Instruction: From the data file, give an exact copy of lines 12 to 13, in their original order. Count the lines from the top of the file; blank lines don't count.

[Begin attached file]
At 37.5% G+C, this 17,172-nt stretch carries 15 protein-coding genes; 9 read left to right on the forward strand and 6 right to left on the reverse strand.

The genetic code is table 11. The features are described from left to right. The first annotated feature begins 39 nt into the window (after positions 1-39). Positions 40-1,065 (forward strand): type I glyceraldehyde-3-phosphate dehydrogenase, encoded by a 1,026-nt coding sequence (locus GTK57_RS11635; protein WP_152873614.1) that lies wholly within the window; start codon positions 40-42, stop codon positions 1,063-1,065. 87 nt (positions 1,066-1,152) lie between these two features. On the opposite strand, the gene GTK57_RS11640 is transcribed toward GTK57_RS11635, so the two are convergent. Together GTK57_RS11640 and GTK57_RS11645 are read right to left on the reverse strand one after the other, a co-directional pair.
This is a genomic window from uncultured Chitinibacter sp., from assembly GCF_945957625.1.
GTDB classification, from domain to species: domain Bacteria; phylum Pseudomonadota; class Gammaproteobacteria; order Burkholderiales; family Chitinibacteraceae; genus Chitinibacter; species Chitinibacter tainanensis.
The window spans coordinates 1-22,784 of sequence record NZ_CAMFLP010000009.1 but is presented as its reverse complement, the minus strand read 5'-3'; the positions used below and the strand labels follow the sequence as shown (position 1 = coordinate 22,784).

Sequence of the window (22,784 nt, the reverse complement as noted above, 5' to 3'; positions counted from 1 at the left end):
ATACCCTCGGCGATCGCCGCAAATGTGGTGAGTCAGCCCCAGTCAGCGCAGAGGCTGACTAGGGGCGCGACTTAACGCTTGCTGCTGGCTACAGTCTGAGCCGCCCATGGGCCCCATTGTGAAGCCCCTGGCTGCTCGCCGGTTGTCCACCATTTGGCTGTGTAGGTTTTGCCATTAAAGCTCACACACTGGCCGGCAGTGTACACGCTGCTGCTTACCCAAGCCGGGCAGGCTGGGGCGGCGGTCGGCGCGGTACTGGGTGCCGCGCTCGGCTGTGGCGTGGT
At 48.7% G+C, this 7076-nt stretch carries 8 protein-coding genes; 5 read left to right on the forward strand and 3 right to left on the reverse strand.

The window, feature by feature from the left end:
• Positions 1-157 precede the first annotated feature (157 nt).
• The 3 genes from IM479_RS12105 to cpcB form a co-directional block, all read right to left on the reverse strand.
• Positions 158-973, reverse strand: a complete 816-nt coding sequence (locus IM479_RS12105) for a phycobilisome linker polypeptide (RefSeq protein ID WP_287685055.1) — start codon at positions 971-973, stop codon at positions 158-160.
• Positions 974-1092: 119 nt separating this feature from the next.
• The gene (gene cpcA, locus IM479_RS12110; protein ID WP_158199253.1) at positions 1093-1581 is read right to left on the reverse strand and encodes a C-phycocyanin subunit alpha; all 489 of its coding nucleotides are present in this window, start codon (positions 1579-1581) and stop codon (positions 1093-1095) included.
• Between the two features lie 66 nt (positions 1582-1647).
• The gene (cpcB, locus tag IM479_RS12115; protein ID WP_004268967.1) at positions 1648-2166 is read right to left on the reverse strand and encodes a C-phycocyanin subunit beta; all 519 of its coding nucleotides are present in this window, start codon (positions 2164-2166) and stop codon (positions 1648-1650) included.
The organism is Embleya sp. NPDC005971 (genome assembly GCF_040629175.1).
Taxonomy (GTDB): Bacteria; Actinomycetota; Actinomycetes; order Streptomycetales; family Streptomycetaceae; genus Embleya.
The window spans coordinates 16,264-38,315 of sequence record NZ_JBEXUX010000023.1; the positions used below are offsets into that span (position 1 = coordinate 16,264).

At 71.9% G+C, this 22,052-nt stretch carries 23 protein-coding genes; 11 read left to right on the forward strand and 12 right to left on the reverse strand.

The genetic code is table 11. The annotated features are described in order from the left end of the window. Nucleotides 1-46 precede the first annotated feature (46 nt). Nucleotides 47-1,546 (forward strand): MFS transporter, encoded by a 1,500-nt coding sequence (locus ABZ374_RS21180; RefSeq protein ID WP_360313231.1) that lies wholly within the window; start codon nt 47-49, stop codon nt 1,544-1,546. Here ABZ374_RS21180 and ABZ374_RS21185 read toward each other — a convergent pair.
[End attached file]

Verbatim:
• Positions 158-973, reverse strand: a complete 816-nt coding sequence (locus IM479_RS12105) for a phycobilisome linker polypeptide (RefSeq protein ID WP_287685055.1) — start codon at positions 971-973, stop codon at positions 158-160.
• Positions 974-1092: 119 nt separating this feature from the next.